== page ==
To follow up on an earlier story, the EPA has granted California’s request for exemption from federal tailpipe emissions standards. The decision is effective immediately for California plus 13 other states and Washington DC. It allows them to regulate emissions for model years 2009-2011, one year before the federal standards take effect.
Says EPA Administrator Lisa Jackson, “This decision puts the law and science first…this waiver is consistent with the Clean Air Act as it’s been used for the last 40 years and supports the prerogatives of the 13 states and the District of Columbia who have opted to follow California’s lead.” In another clear swipe at Jackson’s predecessor (and by extension, the Bush administration), EPA’s site added, “With the decision to grant the California waiver, EPA returns to its traditional legal interpretation of the Clean Air Act that has been applied consistently during the past 40 years.”
Only a month ago, President Obama announced a new federal standard—35.5 MPG by 2016, taking effect in 2012. California’s target is virtually identical, but this waiver allows them to set earlier targets. As always, companies will pass the cost on to consumers. When the federal standard takes effect in 2016, consumers will pay $1,300 more per vehicle. An AP article reported that “requiring the industry to meet 31.6 mpg by 2015 would cost nearly $47 billion.” Naturally, a higher target would raise the cost.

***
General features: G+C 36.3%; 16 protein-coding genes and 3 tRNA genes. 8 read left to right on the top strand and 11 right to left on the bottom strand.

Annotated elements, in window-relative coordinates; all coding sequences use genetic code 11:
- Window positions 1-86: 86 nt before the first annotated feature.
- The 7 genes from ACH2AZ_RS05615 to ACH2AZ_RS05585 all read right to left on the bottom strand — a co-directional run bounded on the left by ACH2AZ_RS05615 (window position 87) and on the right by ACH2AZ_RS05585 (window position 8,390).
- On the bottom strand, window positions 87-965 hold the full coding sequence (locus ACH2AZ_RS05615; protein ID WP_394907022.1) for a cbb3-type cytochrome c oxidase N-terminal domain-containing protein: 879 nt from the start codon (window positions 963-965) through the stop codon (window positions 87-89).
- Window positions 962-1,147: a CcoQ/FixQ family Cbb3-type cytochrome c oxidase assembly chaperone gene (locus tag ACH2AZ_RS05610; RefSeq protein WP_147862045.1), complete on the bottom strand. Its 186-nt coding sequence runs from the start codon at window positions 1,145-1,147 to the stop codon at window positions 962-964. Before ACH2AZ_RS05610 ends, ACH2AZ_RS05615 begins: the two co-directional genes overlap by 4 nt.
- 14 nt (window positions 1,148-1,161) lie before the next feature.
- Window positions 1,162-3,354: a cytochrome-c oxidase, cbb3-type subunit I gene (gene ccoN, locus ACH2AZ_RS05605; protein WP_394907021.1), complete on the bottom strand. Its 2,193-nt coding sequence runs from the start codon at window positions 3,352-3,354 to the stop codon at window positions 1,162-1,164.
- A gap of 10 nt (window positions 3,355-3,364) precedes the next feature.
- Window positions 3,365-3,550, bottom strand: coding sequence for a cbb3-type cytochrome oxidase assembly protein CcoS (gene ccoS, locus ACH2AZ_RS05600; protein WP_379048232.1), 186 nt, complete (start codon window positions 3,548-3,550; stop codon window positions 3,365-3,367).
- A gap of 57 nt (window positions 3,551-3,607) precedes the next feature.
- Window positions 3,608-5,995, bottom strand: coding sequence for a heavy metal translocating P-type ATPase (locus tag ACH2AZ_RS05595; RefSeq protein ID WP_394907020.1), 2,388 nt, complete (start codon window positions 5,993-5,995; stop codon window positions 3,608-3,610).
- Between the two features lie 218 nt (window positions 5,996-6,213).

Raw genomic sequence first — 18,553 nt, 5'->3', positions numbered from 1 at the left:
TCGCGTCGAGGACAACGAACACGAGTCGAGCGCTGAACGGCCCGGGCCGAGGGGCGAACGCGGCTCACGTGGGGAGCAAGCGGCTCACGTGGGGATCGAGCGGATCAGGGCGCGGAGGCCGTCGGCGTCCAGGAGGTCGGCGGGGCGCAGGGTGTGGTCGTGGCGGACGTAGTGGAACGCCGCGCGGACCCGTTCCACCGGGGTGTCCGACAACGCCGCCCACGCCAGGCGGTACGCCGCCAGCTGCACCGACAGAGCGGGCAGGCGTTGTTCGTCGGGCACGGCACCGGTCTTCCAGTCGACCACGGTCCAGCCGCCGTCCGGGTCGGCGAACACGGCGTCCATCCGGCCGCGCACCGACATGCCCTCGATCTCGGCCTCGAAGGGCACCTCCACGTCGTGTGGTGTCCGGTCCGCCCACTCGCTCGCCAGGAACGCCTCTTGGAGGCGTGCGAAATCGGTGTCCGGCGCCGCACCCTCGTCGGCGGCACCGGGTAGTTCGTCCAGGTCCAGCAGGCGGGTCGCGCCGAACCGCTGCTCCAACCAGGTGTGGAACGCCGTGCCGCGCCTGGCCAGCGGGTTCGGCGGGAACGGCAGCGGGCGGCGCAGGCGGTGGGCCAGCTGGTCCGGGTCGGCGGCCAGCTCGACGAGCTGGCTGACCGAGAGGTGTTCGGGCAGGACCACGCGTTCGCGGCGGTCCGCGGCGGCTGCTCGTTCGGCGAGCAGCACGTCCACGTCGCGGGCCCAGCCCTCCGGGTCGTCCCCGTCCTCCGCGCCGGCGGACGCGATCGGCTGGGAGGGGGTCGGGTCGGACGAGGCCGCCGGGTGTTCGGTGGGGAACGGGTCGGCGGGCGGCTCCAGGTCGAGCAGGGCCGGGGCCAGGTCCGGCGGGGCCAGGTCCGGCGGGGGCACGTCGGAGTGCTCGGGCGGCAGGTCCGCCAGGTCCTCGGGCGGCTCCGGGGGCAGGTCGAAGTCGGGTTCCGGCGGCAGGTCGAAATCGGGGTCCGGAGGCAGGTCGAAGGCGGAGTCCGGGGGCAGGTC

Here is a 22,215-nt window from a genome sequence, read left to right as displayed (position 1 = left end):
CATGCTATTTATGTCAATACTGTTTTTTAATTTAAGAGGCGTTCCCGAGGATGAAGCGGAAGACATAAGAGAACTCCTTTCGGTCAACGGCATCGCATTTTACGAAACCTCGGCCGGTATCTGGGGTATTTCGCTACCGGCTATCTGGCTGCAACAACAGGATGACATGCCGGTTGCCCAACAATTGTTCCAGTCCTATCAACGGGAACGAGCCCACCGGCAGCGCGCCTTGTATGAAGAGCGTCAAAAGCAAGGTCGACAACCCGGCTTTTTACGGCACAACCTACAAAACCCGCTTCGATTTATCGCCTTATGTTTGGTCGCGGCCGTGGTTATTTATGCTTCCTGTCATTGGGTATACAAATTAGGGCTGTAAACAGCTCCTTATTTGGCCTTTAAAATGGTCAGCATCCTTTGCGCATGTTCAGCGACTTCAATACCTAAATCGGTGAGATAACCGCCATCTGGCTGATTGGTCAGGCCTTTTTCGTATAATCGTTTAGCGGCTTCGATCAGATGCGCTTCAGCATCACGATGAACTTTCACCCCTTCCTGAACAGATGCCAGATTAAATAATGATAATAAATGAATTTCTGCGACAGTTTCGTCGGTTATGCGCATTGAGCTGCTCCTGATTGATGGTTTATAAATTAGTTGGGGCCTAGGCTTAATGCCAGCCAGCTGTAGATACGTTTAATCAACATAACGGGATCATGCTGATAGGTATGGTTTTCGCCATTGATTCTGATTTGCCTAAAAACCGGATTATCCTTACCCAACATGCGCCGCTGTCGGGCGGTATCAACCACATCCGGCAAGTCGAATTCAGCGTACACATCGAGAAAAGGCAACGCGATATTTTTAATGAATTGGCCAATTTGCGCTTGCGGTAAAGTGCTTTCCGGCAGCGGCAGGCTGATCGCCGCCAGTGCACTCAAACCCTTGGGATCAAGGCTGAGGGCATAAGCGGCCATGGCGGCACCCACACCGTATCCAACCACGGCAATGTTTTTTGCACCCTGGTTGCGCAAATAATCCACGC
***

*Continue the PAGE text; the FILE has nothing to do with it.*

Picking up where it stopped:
As expected, the National Automobile Dealers Association (NADA) disagreed with the decision. NADA’s Chairman, John McEleney, issued the following statement: “EPA’s decision to reverse its 2008 denial of California’s request for a pre-emption waiver is sadly a triumph of politics over good common sense…moreover, with its action today, the Obama administration has effectively ceded the long-term setting of national fuel economy standards to unelected California regulators.” An earlier report, authored by NADA, mentioned that, “A state-by-state patchwork of regulations would be complicated to comply with and would result in direct conflicts, as the federal government and CARB battle for regulatory supremacy.”
With an ambitious (some would say overly-ambitious) national emissions standard in place, the state exemption was unnecessary. It sets the stage for multiple regulations, direct conflicts, and undue stress on an industry that’s already scraping by. Whatever happens, consumers will pay the price.
For reference, the “exemptees” include: California, Connecticut, Arizona, Maine, Maryland, Massachusetts, New Jersey, New Mexico, New York, Oregon, Pennsylvania, Rhode Island, Vermont, Washington, and Washington DC.
Do you agree? Disagree? Think my brain's been granted an exemption? Leave a comment below or e-mail me directly.
Note: The preceding represents the view of the editor and not necessarily ECN.